New applications for jobless benefits rose sharply last week amid surging cases of COVID-19, according to data released Thursday by the Labor Department.
In the week ending Jan. 15, seasonally adjusted initial claims for unemployment insurance rose to 286,000, a gain of 55,000 from the previous week’s revised level of 231,000. The four-week moving average of new claims also rose to 231,000 after several weeks of rising applications.
The steep rise in claims raises concerns about the economic impact of the omicron variant, which has weighed on the economy through much of the winter. Economists say persistent staffing troubles, declines in face-to-face consumer activity and school closures could wipe out much of the quarter’s growth and job gains.
“Weekly unemployment claims jumped 55,000 in the most recent week, and even with the usual noise in the numbers they seem to r eflect the record rise in COVID-19 cases from Omicron,” Robert Frick, corporate economist at Navy Federal Credit Union, said in a statement.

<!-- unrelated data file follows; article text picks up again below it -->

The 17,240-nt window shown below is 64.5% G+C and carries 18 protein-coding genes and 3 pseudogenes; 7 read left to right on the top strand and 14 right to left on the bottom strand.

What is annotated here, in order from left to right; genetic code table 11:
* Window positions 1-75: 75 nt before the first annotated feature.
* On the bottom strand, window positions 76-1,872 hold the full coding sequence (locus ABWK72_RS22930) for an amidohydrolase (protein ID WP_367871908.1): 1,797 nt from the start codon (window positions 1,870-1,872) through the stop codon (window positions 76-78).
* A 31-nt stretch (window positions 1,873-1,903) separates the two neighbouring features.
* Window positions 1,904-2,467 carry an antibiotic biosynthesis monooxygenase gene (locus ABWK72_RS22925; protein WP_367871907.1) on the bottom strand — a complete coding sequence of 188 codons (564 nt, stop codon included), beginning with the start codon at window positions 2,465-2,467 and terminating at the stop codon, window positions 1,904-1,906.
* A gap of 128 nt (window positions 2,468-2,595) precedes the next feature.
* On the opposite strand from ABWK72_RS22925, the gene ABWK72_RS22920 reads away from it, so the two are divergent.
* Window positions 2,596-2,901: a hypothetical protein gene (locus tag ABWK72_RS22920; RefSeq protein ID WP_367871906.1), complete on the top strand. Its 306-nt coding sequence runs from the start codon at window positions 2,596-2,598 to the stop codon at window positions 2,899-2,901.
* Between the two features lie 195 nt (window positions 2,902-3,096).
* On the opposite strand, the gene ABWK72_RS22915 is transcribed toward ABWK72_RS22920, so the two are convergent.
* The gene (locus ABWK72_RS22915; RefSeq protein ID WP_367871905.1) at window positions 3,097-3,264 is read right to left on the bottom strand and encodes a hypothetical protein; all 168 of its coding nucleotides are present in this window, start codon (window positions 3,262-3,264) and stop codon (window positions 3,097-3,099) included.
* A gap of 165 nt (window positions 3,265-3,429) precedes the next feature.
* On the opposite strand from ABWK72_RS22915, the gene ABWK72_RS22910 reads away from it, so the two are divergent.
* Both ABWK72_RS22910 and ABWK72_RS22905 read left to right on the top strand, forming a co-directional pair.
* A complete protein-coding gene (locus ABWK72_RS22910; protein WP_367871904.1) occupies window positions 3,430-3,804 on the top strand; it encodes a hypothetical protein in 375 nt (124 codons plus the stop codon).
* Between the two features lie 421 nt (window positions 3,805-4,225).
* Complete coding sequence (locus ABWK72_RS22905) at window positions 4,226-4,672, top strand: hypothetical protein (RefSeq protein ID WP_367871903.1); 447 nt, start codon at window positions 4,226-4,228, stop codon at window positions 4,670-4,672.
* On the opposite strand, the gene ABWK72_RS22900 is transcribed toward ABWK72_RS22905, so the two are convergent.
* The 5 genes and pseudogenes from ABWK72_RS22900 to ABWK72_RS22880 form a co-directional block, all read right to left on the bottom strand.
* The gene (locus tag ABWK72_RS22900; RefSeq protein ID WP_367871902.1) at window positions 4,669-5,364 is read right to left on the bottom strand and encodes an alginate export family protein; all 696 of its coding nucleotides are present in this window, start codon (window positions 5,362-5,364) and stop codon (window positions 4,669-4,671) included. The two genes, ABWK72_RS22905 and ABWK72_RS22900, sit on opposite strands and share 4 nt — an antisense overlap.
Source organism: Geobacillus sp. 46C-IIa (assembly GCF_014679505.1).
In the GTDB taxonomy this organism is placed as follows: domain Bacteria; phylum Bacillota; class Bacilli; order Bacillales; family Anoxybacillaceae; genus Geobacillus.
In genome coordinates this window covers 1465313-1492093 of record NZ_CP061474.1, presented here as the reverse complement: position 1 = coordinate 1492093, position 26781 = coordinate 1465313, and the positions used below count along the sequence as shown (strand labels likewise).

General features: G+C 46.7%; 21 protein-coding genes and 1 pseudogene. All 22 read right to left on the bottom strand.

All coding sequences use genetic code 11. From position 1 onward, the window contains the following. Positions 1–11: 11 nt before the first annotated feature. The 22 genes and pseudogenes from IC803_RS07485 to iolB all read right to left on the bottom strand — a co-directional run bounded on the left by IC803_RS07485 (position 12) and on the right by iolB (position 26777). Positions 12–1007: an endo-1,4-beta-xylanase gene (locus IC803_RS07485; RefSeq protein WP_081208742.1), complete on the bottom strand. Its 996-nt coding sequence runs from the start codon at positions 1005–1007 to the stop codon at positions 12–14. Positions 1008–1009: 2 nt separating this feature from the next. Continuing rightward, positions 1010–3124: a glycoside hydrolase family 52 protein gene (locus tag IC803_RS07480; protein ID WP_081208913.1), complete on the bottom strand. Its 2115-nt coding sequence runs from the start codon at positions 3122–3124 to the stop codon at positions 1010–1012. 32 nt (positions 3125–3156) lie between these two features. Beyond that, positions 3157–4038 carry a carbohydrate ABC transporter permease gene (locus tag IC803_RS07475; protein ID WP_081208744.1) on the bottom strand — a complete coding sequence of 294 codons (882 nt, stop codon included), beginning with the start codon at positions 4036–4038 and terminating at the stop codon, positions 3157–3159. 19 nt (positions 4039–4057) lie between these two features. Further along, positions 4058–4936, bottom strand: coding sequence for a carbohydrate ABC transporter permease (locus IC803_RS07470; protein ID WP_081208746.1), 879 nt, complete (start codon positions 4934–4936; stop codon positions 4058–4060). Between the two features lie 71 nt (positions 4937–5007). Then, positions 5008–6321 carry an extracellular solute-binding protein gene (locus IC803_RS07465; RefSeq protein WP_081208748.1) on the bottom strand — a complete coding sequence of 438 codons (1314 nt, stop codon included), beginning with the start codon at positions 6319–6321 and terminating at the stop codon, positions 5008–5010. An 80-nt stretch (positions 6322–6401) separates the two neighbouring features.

“Fortunately Omicron is peaking and if past patterns hold, claims should drop quickly in the next two to three weeks.”
Even so, the toll of omicron may have already derailed the January jobs report. The two surveys used by the Labor Department to calculate monthly jobs gains took place as claims surged last week, which does not bode well for January employment growth.
Claims had already been rising ahead of last week as a resilient labor market finally buckled beneath the omicron surge. Weekly claims had lingered below pre-pandemic levels and hit a nearly 60-year low before the new variant appeared to spur a spike in layoffs.
“From a medium term perspective, we worry that the rise in unemployment claims drains momentum from the labor force participation recovery,” said John Leer, chief economist at Morning Consult.
“Why should people look for work when people with jobs are being laid off?”
–Updated at 9:09 a.m.